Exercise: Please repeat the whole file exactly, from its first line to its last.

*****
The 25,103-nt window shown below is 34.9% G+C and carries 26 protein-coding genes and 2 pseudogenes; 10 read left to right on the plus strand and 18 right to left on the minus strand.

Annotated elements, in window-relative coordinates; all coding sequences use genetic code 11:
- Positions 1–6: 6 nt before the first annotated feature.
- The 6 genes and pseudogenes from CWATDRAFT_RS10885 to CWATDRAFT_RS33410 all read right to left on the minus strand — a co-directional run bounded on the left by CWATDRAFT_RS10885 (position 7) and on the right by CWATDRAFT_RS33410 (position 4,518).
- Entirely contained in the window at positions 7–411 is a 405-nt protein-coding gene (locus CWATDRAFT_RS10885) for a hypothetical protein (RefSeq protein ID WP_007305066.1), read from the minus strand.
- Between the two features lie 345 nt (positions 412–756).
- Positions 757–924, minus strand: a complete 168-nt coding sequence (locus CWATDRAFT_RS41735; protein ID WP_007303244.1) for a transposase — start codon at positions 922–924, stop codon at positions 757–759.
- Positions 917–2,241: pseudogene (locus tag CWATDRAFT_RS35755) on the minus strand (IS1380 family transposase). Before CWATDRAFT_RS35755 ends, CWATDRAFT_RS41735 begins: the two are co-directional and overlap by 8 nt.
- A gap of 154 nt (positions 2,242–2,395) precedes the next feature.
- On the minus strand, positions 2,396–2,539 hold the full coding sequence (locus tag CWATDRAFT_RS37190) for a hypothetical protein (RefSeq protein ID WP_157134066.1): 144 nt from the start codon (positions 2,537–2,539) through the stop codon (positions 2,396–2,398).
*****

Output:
The 25,103-nt window shown below is 34.9% G+C and carries 26 protein-coding genes and 2 pseudogenes; 10 read left to right on the plus strand and 18 right to left on the minus strand.

Annotated elements, in window-relative coordinates; all coding sequences use genetic code 11:
- Positions 1–6: 6 nt before the first annotated feature.
- The 6 genes and pseudogenes from CWATDRAFT_RS10885 to CWATDRAFT_RS33410 all read right to left on the minus strand — a co-directional run bounded on the left by CWATDRAFT_RS10885 (position 7) and on the right by CWATDRAFT_RS33410 (position 4,518).
- Entirely contained in the window at positions 7–411 is a 405-nt protein-coding gene (locus CWATDRAFT_RS10885) for a hypothetical protein (RefSeq protein ID WP_007305066.1), read from the minus strand.
- Between the two features lie 345 nt (positions 412–756).
- Positions 757–924, minus strand: a complete 168-nt coding sequence (locus CWATDRAFT_RS41735; protein ID WP_007303244.1) for a transposase — start codon at positions 922–924, stop codon at positions 757–759.
- Positions 917–2,241: pseudogene (locus tag CWATDRAFT_RS35755) on the minus strand (IS1380 family transposase). Before CWATDRAFT_RS35755 ends, CWATDRAFT_RS41735 begins: the two are co-directional and overlap by 8 nt.
- A gap of 154 nt (positions 2,242–2,395) precedes the next feature.
- On the minus strand, positions 2,396–2,539 hold the full coding sequence (locus tag CWATDRAFT_RS37190) for a hypothetical protein (RefSeq protein ID WP_157134066.1): 144 nt from the start codon (positions 2,537–2,539) through the stop codon (positions 2,396–2,398).